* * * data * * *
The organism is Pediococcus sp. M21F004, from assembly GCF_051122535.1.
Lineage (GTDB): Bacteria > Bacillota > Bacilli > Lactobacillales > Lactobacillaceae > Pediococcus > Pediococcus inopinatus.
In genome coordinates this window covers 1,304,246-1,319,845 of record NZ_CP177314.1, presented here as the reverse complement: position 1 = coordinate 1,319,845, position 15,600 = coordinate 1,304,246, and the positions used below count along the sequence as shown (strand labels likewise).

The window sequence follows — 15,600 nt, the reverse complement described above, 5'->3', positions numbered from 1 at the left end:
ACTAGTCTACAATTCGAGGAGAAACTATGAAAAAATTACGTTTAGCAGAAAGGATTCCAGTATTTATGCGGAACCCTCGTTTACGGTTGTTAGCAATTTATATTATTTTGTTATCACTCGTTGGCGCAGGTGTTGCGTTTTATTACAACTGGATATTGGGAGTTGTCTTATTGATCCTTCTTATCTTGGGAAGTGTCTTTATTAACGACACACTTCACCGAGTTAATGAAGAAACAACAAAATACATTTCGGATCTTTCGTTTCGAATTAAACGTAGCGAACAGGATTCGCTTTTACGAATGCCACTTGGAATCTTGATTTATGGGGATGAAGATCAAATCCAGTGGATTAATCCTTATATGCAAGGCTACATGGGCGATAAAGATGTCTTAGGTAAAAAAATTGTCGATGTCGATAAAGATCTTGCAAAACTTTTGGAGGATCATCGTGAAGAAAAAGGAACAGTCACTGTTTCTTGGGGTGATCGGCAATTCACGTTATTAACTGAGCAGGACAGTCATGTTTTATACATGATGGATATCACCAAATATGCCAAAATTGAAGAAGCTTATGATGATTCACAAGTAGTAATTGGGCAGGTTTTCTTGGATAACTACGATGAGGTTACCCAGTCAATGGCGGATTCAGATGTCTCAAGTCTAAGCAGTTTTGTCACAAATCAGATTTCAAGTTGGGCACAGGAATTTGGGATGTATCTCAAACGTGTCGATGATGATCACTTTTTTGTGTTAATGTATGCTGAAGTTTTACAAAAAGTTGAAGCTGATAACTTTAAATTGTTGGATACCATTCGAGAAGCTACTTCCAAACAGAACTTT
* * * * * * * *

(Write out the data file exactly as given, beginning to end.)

The organism is Pediococcus sp. M21F004, from assembly GCF_051122535.1.
Lineage (GTDB): Bacteria > Bacillota > Bacilli > Lactobacillales > Lactobacillaceae > Pediococcus > Pediococcus inopinatus.
In genome coordinates this window covers 1,304,246-1,319,845 of record NZ_CP177314.1, presented here as the reverse complement: position 1 = coordinate 1,319,845, position 15,600 = coordinate 1,304,246, and the positions used below count along the sequence as shown (strand labels likewise).

The window sequence follows — 15,600 nt, the reverse complement described above, 5'->3', positions numbered from 1 at the left end:
ACTAGTCTACAATTCGAGGAGAAACTATGAAAAAATTACGTTTAGCAGAAAGGATTCCAGTATTTATGCGGAACCCTCGTTTACGGTTGTTAGCAATTTATATTATTTTGTTATCACTCGTTGGCGCAGGTGTTGCGTTTTATTACAACTGGATATTGGGAGTTGTCTTATTGATCCTTCTTATCTTGGGAAGTGTCTTTATTAACGACACACTTCACCGAGTTAATGAAGAAACAACAAAATACATTTCGGATCTTTCGTTTCGAATTAAACGTAGCGAACAGGATTCGCTTTTACGAATGCCACTTGGAATCTTGATTTATGGGGATGAAGATCAAATCCAGTGGATTAATCCTTATATGCAAGGCTACATGGGCGATAAAGATGTCTTAGGTAAAAAAATTGTCGATGTCGATAAAGATCTTGCAAAACTTTTGGAGGATCATCGTGAAGAAAAAGGAACAGTCACTGTTTCTTGGGGTGATCGGCAATTCACGTTATTAACTGAGCAGGACAGTCATGTTTTATACATGATGGATATCACCAAATATGCCAAAATTGAAGAAGCTTATGATGATTCACAAGTAGTAATTGGGCAGGTTTTCTTGGATAACTACGATGAGGTTACCCAGTCAATGGCGGATTCAGATGTCTCAAGTCTAAGCAGTTTTGTCACAAATCAGATTTCAAGTTGGGCACAGGAATTTGGGATGTATCTCAAACGTGTCGATGATGATCACTTTTTTGTGTTAATGTATGCTGAAGTTTTACAAAAAGTTGAAGCTGATAACTTTAAATTGTTGGATACCATTCGAGAAGCTACTTCCAAACAGAACTTT